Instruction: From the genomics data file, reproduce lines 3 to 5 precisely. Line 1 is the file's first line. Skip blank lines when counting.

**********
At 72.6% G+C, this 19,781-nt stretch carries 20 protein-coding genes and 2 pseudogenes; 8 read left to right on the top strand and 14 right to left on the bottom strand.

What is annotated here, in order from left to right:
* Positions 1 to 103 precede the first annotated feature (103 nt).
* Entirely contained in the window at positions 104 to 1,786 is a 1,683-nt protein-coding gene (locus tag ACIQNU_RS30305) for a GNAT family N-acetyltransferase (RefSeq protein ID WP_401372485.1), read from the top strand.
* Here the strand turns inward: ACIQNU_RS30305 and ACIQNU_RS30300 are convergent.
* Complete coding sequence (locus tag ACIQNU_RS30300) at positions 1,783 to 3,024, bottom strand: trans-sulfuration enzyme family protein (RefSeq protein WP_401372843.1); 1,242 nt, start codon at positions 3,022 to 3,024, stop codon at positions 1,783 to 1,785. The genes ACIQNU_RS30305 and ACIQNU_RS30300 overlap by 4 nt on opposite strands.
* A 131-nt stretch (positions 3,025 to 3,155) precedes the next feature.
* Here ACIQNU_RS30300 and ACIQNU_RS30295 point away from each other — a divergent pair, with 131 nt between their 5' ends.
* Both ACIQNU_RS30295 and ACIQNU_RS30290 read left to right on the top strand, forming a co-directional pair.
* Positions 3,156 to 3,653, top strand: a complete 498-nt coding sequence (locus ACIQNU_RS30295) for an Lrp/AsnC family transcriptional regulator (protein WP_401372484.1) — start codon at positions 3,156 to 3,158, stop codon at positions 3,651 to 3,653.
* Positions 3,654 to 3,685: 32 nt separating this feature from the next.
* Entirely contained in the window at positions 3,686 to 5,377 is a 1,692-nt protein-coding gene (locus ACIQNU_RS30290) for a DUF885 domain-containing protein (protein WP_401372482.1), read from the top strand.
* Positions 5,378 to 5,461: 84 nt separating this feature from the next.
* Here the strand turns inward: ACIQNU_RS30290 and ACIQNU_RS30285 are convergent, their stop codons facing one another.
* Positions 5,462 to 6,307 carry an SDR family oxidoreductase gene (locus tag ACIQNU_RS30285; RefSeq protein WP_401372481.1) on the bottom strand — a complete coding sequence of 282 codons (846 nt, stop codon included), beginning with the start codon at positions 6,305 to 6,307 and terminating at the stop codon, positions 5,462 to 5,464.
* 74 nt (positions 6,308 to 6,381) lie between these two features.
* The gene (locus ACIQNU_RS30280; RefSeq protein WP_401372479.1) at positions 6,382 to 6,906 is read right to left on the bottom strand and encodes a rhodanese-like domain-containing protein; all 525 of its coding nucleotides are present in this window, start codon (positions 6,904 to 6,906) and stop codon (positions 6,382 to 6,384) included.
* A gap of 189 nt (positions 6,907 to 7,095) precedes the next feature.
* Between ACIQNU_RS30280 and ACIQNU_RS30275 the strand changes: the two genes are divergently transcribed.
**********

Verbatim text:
* Positions 1 to 103 precede the first annotated feature (103 nt).
* Entirely contained in the window at positions 104 to 1,786 is a 1,683-nt protein-coding gene (locus tag ACIQNU_RS30305) for a GNAT family N-acetyltransferase (RefSeq protein ID WP_401372485.1), read from the top strand.
* Here the strand turns inward: ACIQNU_RS30305 and ACIQNU_RS30300 are convergent.